Monthly Archive for September, 2011

Presidential Nomination Process must be examined by Constitutional Convention

Despite the fact that the seven candidates running for President is more than we have had in any previous election, I feel the last two weeks have clearly demonstrated the huge flaws in the nomination process as set out under Art 12.4 of the Constitution.

At one level, you have to credit those county councillors who made the decision to vote across party lines and open the race to the four independent candidates. Their actions have facilitated a broader field, from which the electorate can make their choice. However, I’m not sure if they deserve such an outsized role in the process. County and city councillors are not representative in the same way that TDs are. Leitrim’s 22 councillors represent 1,444 persons per councillor, whereas Fingal’s 24 councillors each represent 11,377. A substantial majority of the councils in Ireland are of a rural nature, and these tend to be dominated by Fianna Fail and Fine Gael. As such, these parties get a disproportionate influence in the use of the council route.
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By-Election Campaign Launch

I’m officially launching my By-Election campaign on Saturday 1st October at 11:30 AM in the Castleknock Hotel.  Eamonn Ryan and I will be speaking about what we hope to achieve during the campaign.  Feel free to come along – tea and coffee will be served.

After, we will be heading out for a big canvass in Carpenterstown.

Government must commit to sustaining ‘green jobs’


There was some good news on the jobs front on Friday with the publication of a report by the Sustainable Energy Authority of Ireland (SEAI) showing that thousands of jobs had been created since 2009 through energy saving schemes. The report demonstrates the success of the initiative Eamon Ryan took in creating these energy saving schemes when he was Minister for Energy.

The report shows that over 6,000 jobs have been created through the Home Energy Savings Scheme and the Small & Medium Enterprise Programme. It demonstrates that the individual energy saving measures have resulted in householders saving an average of €450. Since the schemes were introduced in 2009, over 100,000 homes have upgraded insulation, boilers or heating controls. Almost 1,500 SMEs have received advice on how to reduce their energy costs. The measures have also resulted in significant cuts in carbon emissions where they have been applied.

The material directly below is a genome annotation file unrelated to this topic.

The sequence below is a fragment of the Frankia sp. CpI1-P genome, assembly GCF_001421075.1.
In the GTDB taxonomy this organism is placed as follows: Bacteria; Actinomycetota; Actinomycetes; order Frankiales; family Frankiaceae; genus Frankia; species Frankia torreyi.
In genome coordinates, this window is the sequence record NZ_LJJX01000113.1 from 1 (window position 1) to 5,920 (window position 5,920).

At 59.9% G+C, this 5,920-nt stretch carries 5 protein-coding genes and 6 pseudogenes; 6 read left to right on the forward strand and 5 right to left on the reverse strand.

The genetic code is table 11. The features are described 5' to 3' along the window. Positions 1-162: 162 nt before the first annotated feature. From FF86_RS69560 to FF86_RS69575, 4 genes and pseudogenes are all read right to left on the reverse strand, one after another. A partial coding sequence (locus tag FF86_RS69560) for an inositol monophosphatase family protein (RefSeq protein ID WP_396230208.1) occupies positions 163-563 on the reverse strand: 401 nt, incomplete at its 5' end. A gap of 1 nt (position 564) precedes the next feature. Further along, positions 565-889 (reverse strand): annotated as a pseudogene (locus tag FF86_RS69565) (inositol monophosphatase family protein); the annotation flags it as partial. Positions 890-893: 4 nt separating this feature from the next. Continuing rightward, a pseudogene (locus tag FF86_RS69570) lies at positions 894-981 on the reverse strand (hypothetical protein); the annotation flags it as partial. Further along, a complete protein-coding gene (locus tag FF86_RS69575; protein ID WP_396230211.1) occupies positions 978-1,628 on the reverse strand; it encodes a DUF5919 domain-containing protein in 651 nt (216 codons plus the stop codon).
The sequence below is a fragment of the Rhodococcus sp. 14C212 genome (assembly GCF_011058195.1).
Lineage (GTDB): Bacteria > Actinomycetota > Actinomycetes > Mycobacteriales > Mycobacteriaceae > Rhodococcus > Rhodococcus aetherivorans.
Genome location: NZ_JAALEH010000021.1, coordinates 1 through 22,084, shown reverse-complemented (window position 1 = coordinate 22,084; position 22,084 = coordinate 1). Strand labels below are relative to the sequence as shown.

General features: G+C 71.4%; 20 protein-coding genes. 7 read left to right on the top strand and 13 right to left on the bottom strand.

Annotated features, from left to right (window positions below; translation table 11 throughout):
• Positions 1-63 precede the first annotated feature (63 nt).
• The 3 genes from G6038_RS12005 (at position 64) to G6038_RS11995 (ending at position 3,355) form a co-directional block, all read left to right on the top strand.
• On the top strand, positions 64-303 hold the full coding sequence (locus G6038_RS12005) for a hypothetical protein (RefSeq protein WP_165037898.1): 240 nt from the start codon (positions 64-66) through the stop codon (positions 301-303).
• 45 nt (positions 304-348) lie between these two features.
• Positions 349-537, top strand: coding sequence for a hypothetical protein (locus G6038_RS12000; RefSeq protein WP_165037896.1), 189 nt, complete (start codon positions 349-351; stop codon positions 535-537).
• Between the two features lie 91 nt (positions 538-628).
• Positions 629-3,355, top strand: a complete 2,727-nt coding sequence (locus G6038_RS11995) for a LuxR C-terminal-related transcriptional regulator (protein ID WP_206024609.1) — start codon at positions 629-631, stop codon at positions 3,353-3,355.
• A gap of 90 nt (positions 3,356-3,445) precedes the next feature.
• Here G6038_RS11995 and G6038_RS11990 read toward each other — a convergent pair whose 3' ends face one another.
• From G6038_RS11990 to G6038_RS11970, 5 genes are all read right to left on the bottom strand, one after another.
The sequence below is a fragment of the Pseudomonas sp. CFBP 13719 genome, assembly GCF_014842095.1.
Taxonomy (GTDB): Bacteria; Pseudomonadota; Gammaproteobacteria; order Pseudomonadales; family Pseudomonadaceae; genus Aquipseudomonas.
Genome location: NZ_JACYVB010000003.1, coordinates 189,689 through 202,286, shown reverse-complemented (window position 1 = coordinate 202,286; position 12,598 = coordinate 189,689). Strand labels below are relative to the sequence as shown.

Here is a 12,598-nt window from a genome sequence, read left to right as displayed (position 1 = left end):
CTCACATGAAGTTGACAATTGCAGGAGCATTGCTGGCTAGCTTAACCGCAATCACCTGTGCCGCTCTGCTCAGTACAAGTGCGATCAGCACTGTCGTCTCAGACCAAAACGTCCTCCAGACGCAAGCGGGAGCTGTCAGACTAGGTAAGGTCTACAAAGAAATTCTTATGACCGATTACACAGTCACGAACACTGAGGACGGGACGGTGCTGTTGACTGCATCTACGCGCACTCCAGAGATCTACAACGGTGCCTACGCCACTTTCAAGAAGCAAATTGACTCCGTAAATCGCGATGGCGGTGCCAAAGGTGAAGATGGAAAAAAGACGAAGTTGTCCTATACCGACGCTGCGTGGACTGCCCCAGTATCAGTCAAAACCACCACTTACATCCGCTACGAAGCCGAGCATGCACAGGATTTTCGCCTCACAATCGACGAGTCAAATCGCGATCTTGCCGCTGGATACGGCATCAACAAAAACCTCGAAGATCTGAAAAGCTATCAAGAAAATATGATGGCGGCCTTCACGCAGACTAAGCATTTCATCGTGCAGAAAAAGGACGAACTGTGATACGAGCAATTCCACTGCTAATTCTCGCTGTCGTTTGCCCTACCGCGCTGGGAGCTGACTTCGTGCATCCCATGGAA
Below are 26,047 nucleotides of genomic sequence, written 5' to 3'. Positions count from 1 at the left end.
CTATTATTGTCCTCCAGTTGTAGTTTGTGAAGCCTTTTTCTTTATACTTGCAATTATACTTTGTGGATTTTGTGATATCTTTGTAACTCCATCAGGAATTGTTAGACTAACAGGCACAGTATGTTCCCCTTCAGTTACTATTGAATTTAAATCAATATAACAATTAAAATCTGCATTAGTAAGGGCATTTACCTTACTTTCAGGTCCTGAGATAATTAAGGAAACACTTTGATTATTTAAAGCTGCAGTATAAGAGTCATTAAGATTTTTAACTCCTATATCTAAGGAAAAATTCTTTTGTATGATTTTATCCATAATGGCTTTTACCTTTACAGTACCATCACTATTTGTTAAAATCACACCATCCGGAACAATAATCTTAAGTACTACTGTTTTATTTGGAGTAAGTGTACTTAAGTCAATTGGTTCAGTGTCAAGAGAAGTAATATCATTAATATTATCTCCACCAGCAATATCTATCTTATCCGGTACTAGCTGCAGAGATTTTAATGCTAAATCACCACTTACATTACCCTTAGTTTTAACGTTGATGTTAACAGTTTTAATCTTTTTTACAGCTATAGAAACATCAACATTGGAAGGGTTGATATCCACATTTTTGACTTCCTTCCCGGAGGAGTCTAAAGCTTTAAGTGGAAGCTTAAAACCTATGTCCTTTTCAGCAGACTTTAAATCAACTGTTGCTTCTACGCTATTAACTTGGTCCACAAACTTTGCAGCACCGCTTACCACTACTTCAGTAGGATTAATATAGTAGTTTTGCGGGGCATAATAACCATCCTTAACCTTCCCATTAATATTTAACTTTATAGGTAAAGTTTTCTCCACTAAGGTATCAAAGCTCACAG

The challenge now is to ensure that these successes are carried forward. As the report itself demonstrates, the schemes save much more than they cost. For every €1 spent by SEAI, there is a net €5 benefit to society”.

The Green Party has always argued that changing how we use energy can be good for the economy, the consumer and the environment. This report shows that measures we took in government are creating jobs, saving money and reducing emissions. Now it’s up to the current Government to commit to sustaining this green jobs success story. If I’m elected as the new TD for Dublin West, I will use my position to ensure that energy efficiency programmes are strengthened.

Good news for bus users. Real time monitors on the way.

Real Time bus monitors to be errected across Fingal

I received some good news from the National Transport Authority in the last few days about the roll out of ‘real time’ bus stop monitors. They tell me they have just awarded the contract for the erection of 45 such monitors across the Fingal area.

These monitors will be complimented by a web, text and smart phone app service. This will mean that passengers at any bus stop across the city will be able to get information on the next bus, simply using the number on that bus stop.

Two of the real time monitors will be located in Blanchardstown Village. This is particularly welcome as when the Network Direct project re-designed routes in the Dublin 15 area, Blanchardstown Village lost a number of services. The pay back for this was a guarantee that the new bus routes would be more reliable. The addition of real time monitors in the village will allow those of us living there to plan our journeys more effectively.

As a daily bus user, I have found the new monitors and texting service at stops in the City Centre incredibly useful. I reckon they will be of real benefit to commuters in Dublin 15 and Swords and that they have the potential to significantly improve the quality of public transport across the city. It’s taken a long time to get this system up and running, but I want to congratulate Dublin Bus and the National Transport Authority on their quick roll out of the project.

Planning: We need to learn from past mistakes

More evidence why we need independent inquiries into planning practices

A few weeks ago I posted about my concerns regarding the decision of the Government to scrap independent investigations into planning practices that had been initiated by John Gormley when he was Environment Minister. The new minister, Phil Hogan, has replaced these with in-house investigations – basically civil servants investigating other civil servants.

Today, RTE reports on another example of gross mismanagement of planning by a local authority – this time Meath County Council. Following a High Court judgment last year, where the Council was forced to pay a property owner €4.5 million, an investigation of the Council reveals there was virtually no oversight in the planning department and further, there was a lack of basic competence.  It’s ironic that at the same time that the problems in local authorities are being disclosed, the Government wants to hush up the practices in other county councils, by having in-house investigations rather than an independent inquiry.

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Why I’m running

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